They do not identify themselves as submissive and fatalistic victims. They are activists fighting for more humane living conditions and it is time the media reflected and aided this pursuit.
Census and Statistics Department (2016). Housing conditions of sub-divided units in Hong Kong. Thematic Household Survey Report No. 60.
Harvey, D. (2012). Rebel Cities: From the Right to the City to the Urban Revolution. Verso: London.
Hong Kong Housing Authority (2018). Memorandum for the Subsidised Housing Committee of the Hong Kong Housing Authority Special Analysis of the Housing Situation of General Applicants for Public Rental Housing as at end-June 2018. Hong Kong Housing Authority.
Oxfam (2018). Hong Kong Inequality Report, Oxfam, Online. Available at: https://www.oxfam.org.hk/content/98/content_38422en.pdf. Accessed: 22nd March 2019.
Society for Community Organization (SoCO) (2016). Trapped, Society for Community Organization (SoCO), Available at: http://www.soco.org.hk/trapped/index.htm. Date Accessed: 22nd March 2019.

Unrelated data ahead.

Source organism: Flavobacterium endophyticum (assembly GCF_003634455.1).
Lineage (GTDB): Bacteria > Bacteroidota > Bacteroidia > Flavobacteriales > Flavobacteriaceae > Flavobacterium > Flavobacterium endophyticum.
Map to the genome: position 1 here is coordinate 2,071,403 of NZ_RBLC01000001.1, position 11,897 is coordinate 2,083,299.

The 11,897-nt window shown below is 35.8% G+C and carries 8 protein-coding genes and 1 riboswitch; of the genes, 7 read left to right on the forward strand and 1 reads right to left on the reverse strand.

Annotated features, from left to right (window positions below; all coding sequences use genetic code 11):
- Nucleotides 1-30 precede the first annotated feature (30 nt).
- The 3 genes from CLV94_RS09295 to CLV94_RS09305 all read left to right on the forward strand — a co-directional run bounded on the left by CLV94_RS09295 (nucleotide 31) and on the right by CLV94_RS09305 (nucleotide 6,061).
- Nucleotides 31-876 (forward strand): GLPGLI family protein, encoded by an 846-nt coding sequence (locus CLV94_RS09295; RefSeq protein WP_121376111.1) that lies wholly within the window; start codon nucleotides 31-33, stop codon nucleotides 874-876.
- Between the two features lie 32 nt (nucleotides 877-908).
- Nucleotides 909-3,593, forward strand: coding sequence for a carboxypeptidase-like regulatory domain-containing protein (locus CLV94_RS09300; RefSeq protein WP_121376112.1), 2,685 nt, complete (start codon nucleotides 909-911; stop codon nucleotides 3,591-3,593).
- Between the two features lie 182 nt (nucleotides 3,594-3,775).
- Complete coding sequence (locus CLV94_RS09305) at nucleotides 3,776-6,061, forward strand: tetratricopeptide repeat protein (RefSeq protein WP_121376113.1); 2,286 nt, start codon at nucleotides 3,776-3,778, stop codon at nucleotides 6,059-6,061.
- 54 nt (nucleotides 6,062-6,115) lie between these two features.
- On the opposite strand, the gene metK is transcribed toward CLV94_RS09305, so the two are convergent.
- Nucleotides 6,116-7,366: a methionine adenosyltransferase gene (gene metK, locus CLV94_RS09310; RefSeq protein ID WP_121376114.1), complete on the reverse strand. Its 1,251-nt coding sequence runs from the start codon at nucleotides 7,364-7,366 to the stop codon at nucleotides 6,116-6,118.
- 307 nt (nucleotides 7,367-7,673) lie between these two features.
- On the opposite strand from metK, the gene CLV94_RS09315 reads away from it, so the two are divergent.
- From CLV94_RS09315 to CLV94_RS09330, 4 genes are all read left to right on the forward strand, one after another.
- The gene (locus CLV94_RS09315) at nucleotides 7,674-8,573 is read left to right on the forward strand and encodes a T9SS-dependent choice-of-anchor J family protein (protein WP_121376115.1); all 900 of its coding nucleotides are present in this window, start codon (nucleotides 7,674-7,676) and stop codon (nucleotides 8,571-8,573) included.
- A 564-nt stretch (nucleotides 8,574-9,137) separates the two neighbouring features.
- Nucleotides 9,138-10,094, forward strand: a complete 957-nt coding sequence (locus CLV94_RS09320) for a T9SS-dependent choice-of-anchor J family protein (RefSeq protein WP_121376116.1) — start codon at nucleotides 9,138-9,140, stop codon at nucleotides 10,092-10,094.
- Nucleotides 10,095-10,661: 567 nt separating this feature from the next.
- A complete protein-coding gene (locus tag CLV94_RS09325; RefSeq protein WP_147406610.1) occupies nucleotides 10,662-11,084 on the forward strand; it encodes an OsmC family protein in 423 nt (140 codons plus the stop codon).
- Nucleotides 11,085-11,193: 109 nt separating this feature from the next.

Yuen, S, and Cheng, E.W., (2017a). How Hong Kong Umbrella movement was crushed and pro-democracy activists gradually silenced. The Conversation, 15th November 2017.
Yuen, S. and Cheng, E. W., (2017b). Neither Repression Nor Concession? A Regime’s Attrition against Mass Protests. Political Studies 65(3): 611–630.
- This article was originally written as coursework for GY438 Cities and Social Change at LSE in spring 2019.
About the author
Georgia Newman is currently studying for her MSc Development Studies at LSE. She also has a background in Anthropology from the University of Bristol.